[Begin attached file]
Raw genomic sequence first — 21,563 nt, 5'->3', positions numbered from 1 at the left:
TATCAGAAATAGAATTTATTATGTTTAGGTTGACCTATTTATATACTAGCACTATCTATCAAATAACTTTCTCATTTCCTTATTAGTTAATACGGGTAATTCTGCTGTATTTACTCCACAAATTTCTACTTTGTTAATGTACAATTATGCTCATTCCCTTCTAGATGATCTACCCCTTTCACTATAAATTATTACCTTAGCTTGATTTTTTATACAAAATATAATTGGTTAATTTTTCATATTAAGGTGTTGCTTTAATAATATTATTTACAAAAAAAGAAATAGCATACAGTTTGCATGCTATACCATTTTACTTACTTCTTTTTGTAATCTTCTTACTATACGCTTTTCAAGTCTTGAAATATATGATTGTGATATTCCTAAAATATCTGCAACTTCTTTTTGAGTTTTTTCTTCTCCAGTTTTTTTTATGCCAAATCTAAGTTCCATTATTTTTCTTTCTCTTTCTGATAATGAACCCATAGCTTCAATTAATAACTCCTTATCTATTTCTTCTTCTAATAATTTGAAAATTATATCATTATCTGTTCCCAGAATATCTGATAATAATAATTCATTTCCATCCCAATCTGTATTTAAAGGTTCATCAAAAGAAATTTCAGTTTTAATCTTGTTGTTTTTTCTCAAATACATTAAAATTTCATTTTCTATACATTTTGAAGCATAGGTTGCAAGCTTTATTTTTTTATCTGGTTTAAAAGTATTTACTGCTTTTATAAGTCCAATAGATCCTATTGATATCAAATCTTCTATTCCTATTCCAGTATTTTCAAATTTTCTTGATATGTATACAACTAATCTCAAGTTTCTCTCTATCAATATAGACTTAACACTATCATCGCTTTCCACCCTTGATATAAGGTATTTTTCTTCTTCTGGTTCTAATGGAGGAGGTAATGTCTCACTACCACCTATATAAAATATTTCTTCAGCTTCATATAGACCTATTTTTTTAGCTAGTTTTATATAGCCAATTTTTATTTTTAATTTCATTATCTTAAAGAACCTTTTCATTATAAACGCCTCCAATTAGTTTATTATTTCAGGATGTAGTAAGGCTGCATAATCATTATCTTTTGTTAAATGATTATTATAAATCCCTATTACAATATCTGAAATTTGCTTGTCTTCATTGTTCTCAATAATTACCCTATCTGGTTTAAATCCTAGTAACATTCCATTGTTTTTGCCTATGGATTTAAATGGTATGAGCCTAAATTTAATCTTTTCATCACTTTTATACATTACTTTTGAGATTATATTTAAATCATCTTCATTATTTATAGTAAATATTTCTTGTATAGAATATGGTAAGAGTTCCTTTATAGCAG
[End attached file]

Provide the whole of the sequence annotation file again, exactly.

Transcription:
Raw genomic sequence first — 21,563 nt, 5'->3', positions numbered from 1 at the left:
TATCAGAAATAGAATTTATTATGTTTAGGTTGACCTATTTATATACTAGCACTATCTATCAAATAACTTTCTCATTTCCTTATTAGTTAATACGGGTAATTCTGCTGTATTTACTCCACAAATTTCTACTTTGTTAATGTACAATTATGCTCATTCCCTTCTAGATGATCTACCCCTTTCACTATAAATTATTACCTTAGCTTGATTTTTTATACAAAATATAATTGGTTAATTTTTCATATTAAGGTGTTGCTTTAATAATATTATTTACAAAAAAAGAAATAGCATACAGTTTGCATGCTATACCATTTTACTTACTTCTTTTTGTAATCTTCTTACTATACGCTTTTCAAGTCTTGAAATATATGATTGTGATATTCCTAAAATATCTGCAACTTCTTTTTGAGTTTTTTCTTCTCCAGTTTTTTTTATGCCAAATCTAAGTTCCATTATTTTTCTTTCTCTTTCTGATAATGAACCCATAGCTTCAATTAATAACTCCTTATCTATTTCTTCTTCTAATAATTTGAAAATTATATCATTATCTGTTCCCAGAATATCTGATAATAATAATTCATTTCCATCCCAATCTGTATTTAAAGGTTCATCAAAAGAAATTTCAGTTTTAATCTTGTTGTTTTTTCTCAAATACATTAAAATTTCATTTTCTATACATTTTGAAGCATAGGTTGCAAGCTTTATTTTTTTATCTGGTTTAAAAGTATTTACTGCTTTTATAAGTCCAATAGATCCTATTGATATCAAATCTTCTATTCCTATTCCAGTATTTTCAAATTTTCTTGATATGTATACAACTAATCTCAAGTTTCTCTCTATCAATATAGACTTAACACTATCATCGCTTTCCACCCTTGATATAAGGTATTTTTCTTCTTCTGGTTCTAATGGAGGAGGTAATGTCTCACTACCACCTATATAAAATATTTCTTCAGCTTCATATAGACCTATTTTTTTAGCTAGTTTTATATAGCCAATTTTTATTTTTAATTTCATTATCTTAAAGAACCTTTTCATTATAAACGCCTCCAATTAGTTTATTATTTCAGGATGTAGTAAGGCTGCATAATCATTATCTTTTGTTAAATGATTATTATAAATCCCTATTACAATATCTGAAATTTGCTTGTCTTCATTGTTCTCAATAATTACCCTATCTGGTTTAAATCCTAGTAACATTCCATTGTTTTTGCCTATGGATTTAAATGGTATGAGCCTAAATTTAATCTTTTCATCACTTTTATACATTACTTTTGAGATTATATTTAAATCATCTTCATTATTTATAGTAAATATTTCTTGTATAGAATATGGTAAGAGTTCCTTTATAGCAG